Darla Kendzor, Ph.D.
Smoking is estimated to cause 443,000 deaths each year in the United States, primarily from cancer, cardiovascular diseases and respiratory disease, according to the Centers for Disease Control and Prevention.
“We know that greater cardiorespiratory fitness reduces the risk of certain diseases, but we wanted to evaluate the effects of fitness on cardiometabolic risk factors specifically among smokers. Study findings indicate that there is an inverse relationship between cardiorespiratory fitness and cardiometabolic risk among adult smokers” said Darla Kendzor, Ph.D., assistant professor in the Department of Health Promotion and Behavioral Sciences at UTHealth School of Public Health Dallas Regional Campus.
Metabolic syndrome is the clustering of at least three of the following five risk factors: elevated fasting glucose, excess waist circumference, elevated blood pressure, elevated triglycerides and abnormal HDL cholesterol. The presence of metabolic syndrome has been found to increase the risk for cardiovascular disease and Type 2 diabetes.
In the study, the risk for metabolic syndrome was reduced for smokers who were either highly or moderately fit. Smokers with the highest level of fitness reduced their risk for metabolic syndrome by 48 percent compared to those in the low fitness category. The moderate fitness group had a 27 percent reduced risk for metabolic syndrome in comparison to those who had low fitness levels.
In addition, participants in the moderate and high fitness categories reduced their risk for the development of elevated fasting blood glucose. Those in the highest fitness category also reduced their risk of developing abnormal levels of HDL cholesterol, also known as “good cholesterol”.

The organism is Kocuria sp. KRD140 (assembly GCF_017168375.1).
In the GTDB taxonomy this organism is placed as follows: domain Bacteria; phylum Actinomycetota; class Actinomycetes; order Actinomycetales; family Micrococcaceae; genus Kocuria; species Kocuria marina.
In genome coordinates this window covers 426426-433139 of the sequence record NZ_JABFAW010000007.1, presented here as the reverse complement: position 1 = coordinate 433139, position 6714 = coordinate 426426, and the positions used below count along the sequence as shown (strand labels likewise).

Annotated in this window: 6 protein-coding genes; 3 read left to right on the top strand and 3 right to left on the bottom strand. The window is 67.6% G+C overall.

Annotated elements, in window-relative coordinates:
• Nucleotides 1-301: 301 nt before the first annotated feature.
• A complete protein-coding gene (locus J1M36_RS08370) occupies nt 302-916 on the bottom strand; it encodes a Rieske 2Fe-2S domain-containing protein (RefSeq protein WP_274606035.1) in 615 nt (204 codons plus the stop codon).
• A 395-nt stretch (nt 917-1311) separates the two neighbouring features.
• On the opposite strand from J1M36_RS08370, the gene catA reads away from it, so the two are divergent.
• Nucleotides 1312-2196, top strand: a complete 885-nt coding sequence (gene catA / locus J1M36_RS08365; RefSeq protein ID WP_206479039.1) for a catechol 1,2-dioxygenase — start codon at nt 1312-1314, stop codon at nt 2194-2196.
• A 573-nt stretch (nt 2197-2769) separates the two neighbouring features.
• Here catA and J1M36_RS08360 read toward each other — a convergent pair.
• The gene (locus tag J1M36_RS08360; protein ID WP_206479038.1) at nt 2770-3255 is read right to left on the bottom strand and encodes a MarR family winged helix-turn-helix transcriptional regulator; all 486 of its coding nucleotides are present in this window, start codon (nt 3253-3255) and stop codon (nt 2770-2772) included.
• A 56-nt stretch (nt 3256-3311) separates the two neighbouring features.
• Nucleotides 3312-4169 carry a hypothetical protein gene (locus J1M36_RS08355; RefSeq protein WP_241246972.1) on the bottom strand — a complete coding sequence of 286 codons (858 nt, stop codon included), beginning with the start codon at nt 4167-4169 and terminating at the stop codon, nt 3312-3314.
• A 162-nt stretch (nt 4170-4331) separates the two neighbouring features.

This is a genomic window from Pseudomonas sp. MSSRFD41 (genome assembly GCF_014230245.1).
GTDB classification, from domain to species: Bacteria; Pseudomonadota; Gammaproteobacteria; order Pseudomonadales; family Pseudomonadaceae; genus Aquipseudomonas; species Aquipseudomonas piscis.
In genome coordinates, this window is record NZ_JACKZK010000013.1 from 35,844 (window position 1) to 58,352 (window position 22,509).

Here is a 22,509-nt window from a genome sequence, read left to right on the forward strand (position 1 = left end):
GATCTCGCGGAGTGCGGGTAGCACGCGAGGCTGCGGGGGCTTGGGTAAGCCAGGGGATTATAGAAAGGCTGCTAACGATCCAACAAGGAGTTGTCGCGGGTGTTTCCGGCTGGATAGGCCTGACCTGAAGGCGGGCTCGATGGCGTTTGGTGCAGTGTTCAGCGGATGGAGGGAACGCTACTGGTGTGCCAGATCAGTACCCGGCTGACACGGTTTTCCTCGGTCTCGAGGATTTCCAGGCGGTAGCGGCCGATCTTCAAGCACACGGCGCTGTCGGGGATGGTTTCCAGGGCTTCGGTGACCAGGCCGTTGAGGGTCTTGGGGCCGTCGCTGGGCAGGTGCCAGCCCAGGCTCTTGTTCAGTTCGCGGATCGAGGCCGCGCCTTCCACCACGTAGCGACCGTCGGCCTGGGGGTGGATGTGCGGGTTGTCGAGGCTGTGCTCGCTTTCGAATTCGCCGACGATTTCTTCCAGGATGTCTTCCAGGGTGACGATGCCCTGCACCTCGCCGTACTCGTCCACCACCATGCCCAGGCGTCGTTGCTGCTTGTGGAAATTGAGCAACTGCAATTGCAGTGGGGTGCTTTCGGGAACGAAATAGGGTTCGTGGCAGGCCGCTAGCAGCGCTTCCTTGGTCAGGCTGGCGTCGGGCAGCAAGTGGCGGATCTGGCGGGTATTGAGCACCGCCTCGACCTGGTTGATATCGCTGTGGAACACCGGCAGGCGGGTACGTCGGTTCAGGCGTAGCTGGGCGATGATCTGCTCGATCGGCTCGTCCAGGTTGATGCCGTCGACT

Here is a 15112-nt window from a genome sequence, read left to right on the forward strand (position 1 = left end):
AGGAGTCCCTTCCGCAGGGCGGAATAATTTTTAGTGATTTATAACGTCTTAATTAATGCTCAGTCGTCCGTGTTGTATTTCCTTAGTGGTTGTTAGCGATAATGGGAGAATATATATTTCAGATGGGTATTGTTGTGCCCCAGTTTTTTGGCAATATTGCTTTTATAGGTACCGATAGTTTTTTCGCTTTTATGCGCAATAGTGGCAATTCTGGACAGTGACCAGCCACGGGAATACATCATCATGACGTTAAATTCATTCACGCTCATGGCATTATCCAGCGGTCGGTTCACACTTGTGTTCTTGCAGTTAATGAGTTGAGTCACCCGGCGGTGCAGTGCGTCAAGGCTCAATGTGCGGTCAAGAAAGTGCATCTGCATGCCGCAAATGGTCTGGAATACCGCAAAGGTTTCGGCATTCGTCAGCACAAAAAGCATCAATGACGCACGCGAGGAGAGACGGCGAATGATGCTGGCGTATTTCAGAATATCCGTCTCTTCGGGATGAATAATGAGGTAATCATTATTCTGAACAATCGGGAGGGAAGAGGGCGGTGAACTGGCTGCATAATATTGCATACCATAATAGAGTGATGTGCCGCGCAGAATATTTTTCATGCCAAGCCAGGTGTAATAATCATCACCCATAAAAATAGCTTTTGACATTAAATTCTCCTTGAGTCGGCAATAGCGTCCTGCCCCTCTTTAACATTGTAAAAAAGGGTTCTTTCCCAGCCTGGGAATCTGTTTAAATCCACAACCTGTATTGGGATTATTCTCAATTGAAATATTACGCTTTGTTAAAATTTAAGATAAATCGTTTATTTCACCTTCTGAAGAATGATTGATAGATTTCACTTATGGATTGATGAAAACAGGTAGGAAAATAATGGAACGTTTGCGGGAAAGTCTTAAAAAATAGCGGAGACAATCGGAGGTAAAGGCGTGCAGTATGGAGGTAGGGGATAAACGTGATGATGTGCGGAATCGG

These findings are based on the examination of 1,249 adult smokers who were enrolled in the Cooper Center Longitudinal Study (CCLS) between 1979 and 2011. CCLS is comprised of data from patients who visited the Cooper Clinic in Dallas.
“While study findings emphasize that fitness plays a protective role against cardiovascular disease even among smokers, the research emphasizes the importance of quitting smoking to decrease the overall risk of morbidity or mortality,” said Kendzor.
Additional investigators from the School of Public Health include Carolyn E. Barlow, M.S.; Tiffany Whitehurst, M.P.H.; Michael Businelle, Ph.D.; and Bijal Balasubramanian, Ph.D.
Co-authors Carolyn E. Barlow and Carrie E. Finley are from the research division of The Cooper Institute. Nina Radford, M.D., is from The Cooper Clinic and Kerem Shuval, Ph.D., is with The American Cancer Society. The article is available online at http://www.sciencedirect.com/science/article/pii/S0749379714007089.
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